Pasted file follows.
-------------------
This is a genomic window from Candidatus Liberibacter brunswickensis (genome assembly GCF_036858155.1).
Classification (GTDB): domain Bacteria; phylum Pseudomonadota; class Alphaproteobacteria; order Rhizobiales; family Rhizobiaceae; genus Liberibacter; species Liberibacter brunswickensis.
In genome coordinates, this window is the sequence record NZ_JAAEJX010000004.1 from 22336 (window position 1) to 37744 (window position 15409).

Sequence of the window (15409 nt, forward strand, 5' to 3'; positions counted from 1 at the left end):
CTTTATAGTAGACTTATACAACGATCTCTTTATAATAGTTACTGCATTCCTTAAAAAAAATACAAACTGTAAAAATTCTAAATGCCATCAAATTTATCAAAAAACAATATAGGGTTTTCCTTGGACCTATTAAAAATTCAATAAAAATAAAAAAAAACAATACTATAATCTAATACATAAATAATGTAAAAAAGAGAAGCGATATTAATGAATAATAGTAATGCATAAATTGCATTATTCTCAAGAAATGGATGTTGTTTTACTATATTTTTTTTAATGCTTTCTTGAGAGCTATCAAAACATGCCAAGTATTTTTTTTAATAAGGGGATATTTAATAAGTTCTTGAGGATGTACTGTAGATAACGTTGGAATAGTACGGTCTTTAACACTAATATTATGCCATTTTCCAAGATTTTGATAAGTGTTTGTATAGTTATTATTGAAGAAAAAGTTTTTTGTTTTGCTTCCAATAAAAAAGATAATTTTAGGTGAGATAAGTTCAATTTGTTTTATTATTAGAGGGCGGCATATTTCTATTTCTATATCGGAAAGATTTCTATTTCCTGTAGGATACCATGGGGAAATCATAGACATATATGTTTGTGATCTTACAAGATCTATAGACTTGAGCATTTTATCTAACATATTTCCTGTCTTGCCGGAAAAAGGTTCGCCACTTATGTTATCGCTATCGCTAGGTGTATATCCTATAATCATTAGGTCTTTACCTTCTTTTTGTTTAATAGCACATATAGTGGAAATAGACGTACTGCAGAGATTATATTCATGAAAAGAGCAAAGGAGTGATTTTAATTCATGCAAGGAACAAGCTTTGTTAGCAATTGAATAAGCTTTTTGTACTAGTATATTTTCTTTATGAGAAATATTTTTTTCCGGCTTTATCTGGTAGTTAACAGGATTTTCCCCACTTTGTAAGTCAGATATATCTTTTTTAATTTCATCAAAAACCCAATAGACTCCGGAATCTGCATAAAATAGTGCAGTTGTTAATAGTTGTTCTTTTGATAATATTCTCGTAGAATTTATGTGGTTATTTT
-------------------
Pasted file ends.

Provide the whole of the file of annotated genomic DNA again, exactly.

This is a genomic window from Candidatus Liberibacter brunswickensis (genome assembly GCF_036858155.1).
Classification (GTDB): domain Bacteria; phylum Pseudomonadota; class Alphaproteobacteria; order Rhizobiales; family Rhizobiaceae; genus Liberibacter; species Liberibacter brunswickensis.
In genome coordinates, this window is the sequence record NZ_JAAEJX010000004.1 from 22336 (window position 1) to 37744 (window position 15409).

Sequence of the window (15409 nt, forward strand, 5' to 3'; positions counted from 1 at the left end):
CTTTATAGTAGACTTATACAACGATCTCTTTATAATAGTTACTGCATTCCTTAAAAAAAATACAAACTGTAAAAATTCTAAATGCCATCAAATTTATCAAAAAACAATATAGGGTTTTCCTTGGACCTATTAAAAATTCAATAAAAATAAAAAAAAACAATACTATAATCTAATACATAAATAATGTAAAAAAGAGAAGCGATATTAATGAATAATAGTAATGCATAAATTGCATTATTCTCAAGAAATGGATGTTGTTTTACTATATTTTTTTTAATGCTTTCTTGAGAGCTATCAAAACATGCCAAGTATTTTTTTTAATAAGGGGATATTTAATAAGTTCTTGAGGATGTACTGTAGATAACGTTGGAATAGTACGGTCTTTAACACTAATATTATGCCATTTTCCAAGATTTTGATAAGTGTTTGTATAGTTATTATTGAAGAAAAAGTTTTTTGTTTTGCTTCCAATAAAAAAGATAATTTTAGGTGAGATAAGTTCAATTTGTTTTATTATTAGAGGGCGGCATATTTCTATTTCTATATCGGAAAGATTTCTATTTCCTGTAGGATACCATGGGGAAATCATAGACATATATGTTTGTGATCTTACAAGATCTATAGACTTGAGCATTTTATCTAACATATTTCCTGTCTTGCCGGAAAAAGGTTCGCCACTTATGTTATCGCTATCGCTAGGTGTATATCCTATAATCATTAGGTCTTTACCTTCTTTTTGTTTAATAGCACATATAGTGGAAATAGACGTACTGCAGAGATTATATTCATGAAAAGAGCAAAGGAGTGATTTTAATTCATGCAAGGAACAAGCTTTGTTAGCAATTGAATAAGCTTTTTGTACTAGTATATTTTCTTTATGAGAAATATTTTTTTCCGGCTTTATCTGGTAGTTAACAGGATTTTCCCCACTTTGTAAGTCAGATATATCTTTTTTAATTTCATCAAAAACCCAATAGACTCCGGAATCTGCATAAAATAGTGCAGTTGTTAATAGTTGTTCTTTTGATAATATTCTCGTAGAATTTATGTGGTTATTTT